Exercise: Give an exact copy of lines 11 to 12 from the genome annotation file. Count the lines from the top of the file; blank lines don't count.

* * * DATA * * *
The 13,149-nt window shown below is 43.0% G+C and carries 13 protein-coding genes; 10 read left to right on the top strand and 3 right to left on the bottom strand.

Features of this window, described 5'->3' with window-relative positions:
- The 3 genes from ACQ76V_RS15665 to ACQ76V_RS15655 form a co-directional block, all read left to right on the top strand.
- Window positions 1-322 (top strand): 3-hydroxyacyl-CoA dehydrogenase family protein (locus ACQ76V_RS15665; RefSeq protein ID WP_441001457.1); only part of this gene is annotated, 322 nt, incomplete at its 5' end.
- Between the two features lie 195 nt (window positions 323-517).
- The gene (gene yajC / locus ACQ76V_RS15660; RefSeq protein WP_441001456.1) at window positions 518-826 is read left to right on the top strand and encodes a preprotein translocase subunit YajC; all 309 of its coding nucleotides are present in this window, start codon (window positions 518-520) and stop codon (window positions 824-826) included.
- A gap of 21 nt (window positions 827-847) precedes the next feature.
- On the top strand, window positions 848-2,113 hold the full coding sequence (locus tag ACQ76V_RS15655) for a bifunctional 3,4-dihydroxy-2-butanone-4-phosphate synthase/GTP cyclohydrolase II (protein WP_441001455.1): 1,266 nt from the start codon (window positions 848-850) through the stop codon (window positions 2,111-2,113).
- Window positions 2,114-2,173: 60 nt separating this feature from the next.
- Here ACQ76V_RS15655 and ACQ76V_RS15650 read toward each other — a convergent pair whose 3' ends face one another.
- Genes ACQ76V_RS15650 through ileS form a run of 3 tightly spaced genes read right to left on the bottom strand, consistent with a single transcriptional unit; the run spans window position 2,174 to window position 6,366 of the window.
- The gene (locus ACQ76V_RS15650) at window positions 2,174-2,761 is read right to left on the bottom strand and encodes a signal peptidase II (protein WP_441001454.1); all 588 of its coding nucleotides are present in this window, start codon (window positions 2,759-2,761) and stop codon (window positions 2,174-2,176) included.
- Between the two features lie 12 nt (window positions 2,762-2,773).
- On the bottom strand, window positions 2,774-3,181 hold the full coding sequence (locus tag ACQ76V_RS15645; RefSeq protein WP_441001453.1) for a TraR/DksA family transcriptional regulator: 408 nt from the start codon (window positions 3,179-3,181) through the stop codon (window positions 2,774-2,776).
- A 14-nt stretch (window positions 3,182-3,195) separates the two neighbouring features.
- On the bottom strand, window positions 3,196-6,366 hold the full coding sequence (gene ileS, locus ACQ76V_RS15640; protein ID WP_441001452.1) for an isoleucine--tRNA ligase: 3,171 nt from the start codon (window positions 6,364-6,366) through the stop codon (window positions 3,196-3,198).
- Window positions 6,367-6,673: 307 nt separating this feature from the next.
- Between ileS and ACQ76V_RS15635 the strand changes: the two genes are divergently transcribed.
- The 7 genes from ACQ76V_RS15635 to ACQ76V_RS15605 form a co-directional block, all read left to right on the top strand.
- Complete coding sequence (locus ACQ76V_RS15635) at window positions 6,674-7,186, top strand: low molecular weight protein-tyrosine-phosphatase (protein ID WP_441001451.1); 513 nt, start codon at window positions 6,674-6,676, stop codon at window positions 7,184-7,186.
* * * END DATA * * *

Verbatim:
- Genes ACQ76V_RS15650 through ileS form a run of 3 tightly spaced genes read right to left on the bottom strand, consistent with a single transcriptional unit; the run spans window position 2,174 to window position 6,366 of the window.
- The gene (locus ACQ76V_RS15650) at window positions 2,174-2,761 is read right to left on the bottom strand and encodes a signal peptidase II (protein WP_441001454.1); all 588 of its coding nucleotides are present in this window, start codon (window positions 2,759-2,761) and stop codon (window positions 2,174-2,176) included.